Depending on geography, some household amenities are expected as part of the lease, while others are not. If refrigerators or washers and dryers are not expected in your units, consider adding them and increasing the rent. According to Karla Ross of Bob Ross Realty, simply adding a refrigerator to a unit can increase monthly rent by upwards of $50 in certain locations. A high-quality, refurbished refrigerator that costs $550-600 with a three- to five-year lifespan can be paid back in roughly one year. The excess cash flow goes straight into your pocket.

Taking the amenity package a step further, Ross recommends analyzing the effects of fully furnishing your units and renting them out as corporate or short-term rentals. Furnished apartments can sometimes go for double the asking rent of an unfurnished apartment. While volatility in occupancy may increase with short-term or corporate rentals, the additional cash flow can often offset or exceed the cost to maintain the unit.


Many independent owners maintain portfolios of older stock, and while it’s common to update the interior of buildings and units, often the exterior is overlooked. Does your property have a courtyard or basketball court that are rarely used? Would adding a walkway or changing the color of a fence improve the use of outdoor space? Victoria Cowart of Darby Development Co. recognizes significant value in reconfiguring unused space into more attractive shared areas like dog parks or outdoor entertainment areas with grills and fire pits. As resident desires change, modifying and improving your communal space can improve your curb appeal significantly.


Online portals and mobile apps are no longer unique to large owners with significant technology budgets. As Tim Hurley of Highland Commercial Properties explained, it is now simple to create mobile apps using public platforms such as Google Forms. Apps can allow owners to communicate with residents to handle customer service requests and inspections, or contact vendors and service providers to maintain contracts. As technology becomes paramount in the industry, independent owners can stay current with simple and basic mobile app communication.


Having the right insurance in today’s market goes beyond carrying the right policy on your property. It is important to ensure that anyone coming onto your property, whether it is a resident, vendor or service provider, maintains their own insurance to limit your liability. Lonnie Derden of Enterprise Risk Control explained that service workers who are injured while working at your property can file a worker’s compensation claim against you if their companies don’t maintain adequate coverage. This can lead to rising premiums for property insurance and can be easily avoided if you verify proof of insurance when signing contracts with your vendors.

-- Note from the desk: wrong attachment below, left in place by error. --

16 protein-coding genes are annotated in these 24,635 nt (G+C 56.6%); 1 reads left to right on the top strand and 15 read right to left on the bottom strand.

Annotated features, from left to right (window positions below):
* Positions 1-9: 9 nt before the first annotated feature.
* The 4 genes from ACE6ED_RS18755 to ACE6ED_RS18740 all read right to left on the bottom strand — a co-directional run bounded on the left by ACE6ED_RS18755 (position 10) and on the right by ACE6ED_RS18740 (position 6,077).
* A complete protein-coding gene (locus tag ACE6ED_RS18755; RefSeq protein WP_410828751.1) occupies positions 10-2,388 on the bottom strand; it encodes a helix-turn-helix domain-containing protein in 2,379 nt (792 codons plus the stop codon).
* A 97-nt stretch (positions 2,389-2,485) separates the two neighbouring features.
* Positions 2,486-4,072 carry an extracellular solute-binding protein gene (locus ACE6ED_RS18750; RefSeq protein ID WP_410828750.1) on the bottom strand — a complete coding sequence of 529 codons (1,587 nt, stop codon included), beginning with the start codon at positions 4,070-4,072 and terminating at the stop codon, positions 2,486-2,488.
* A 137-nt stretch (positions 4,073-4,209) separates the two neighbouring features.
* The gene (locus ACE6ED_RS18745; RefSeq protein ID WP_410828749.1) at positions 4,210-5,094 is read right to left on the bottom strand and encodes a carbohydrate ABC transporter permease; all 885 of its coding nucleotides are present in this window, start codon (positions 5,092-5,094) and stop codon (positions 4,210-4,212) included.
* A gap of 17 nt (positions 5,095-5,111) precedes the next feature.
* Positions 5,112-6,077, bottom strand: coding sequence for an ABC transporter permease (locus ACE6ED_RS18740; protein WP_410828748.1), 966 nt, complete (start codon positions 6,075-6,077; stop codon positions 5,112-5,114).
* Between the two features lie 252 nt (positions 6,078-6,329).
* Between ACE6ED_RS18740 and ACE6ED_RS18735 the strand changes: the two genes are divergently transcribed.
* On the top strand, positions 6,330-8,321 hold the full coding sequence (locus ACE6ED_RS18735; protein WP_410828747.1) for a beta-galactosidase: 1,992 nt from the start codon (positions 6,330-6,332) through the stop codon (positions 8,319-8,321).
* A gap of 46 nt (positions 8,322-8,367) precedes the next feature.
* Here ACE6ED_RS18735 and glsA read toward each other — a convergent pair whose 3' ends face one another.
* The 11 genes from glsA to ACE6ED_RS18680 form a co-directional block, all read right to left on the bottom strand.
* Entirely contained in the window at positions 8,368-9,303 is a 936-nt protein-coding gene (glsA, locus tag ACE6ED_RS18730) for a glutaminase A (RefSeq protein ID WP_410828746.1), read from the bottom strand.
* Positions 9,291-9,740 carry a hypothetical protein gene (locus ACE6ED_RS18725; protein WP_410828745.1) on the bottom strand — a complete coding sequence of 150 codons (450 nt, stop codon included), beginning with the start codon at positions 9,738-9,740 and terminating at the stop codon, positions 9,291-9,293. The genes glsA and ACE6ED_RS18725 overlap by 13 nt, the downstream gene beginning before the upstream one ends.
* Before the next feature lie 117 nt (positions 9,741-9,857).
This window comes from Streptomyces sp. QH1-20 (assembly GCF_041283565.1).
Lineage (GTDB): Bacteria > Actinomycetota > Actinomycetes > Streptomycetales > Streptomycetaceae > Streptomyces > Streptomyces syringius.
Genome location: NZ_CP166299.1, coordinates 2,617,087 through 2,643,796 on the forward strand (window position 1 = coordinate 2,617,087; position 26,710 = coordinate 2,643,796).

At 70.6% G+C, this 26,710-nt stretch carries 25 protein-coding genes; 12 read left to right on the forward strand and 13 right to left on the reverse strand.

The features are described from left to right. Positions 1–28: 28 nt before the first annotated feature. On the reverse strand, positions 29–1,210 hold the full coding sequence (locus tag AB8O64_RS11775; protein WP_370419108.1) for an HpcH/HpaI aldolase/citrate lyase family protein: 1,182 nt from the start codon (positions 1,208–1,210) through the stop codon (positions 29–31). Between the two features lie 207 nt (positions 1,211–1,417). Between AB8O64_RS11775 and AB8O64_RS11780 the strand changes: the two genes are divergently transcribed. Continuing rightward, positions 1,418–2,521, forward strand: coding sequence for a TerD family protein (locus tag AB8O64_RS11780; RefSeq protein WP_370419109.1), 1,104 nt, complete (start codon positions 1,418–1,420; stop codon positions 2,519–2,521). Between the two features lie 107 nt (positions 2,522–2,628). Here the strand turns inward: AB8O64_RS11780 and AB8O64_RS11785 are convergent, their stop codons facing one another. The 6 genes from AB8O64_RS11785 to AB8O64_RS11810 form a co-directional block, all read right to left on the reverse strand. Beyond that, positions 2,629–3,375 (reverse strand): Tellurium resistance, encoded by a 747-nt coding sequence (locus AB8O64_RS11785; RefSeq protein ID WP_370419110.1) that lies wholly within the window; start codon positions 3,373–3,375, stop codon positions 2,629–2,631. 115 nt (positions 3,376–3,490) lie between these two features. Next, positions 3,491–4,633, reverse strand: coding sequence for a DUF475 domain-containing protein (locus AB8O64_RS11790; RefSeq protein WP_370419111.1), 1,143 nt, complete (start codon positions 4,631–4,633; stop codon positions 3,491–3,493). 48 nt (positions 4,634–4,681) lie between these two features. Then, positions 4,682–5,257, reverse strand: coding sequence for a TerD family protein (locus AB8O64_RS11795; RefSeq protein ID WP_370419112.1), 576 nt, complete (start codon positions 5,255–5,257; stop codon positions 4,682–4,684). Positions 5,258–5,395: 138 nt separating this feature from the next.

Renter’s insurance is also a key way to avoid paying insurance claims if something were to happen on your property. Some owners are even providing renter’s insurance to all residents, and including the cost in the rent. Property claims can get very expensive and affect your ability to maintain insurance going forward. If the claim is minimally more expensive than your deductible, it may be wise to pay for the repairs out of pocket, rather than filing a claim, which will impact your insurance rates for the long-run. A quick check of proof of insurance for renters and vendors is an easy way to insure you don’t end up paying avoidable insurance claims.

While independent owners often do not have the capital available to institutional owners, they remain competitive by taking advantage of small improvement projects, providing amenities residents use and desire, and ensuring all people entering their properties are adequately covered for liability purposes.



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Fewer homes for sale as rentals become all the rage, Zillow says

Thu, 06/29/2017 - 10:59am

South Florida homebuyers are starved for listings, and Zillow partly blames the shortage on a big increase in single-family rentals over the past 17 years.

The tri-county region has 77 percent more homes being rented now than in 2000, the real estate website reports.

South Florida has 242,000 single-family rentals today compared to 137,000 in 2000.

Las Vegas led the U.S. with an astronomical 259 percent increase in single-family rentals. Phoenix was second with a 187 percent increase.

“Thousands of single-family homes that were once bought and sold every few years prior to the recession have now been converted into rental properties by investors, trading hands much less frequently … contributing to inventory shortages,” Zillow Chief Economist Svenja Gudell said in a statement.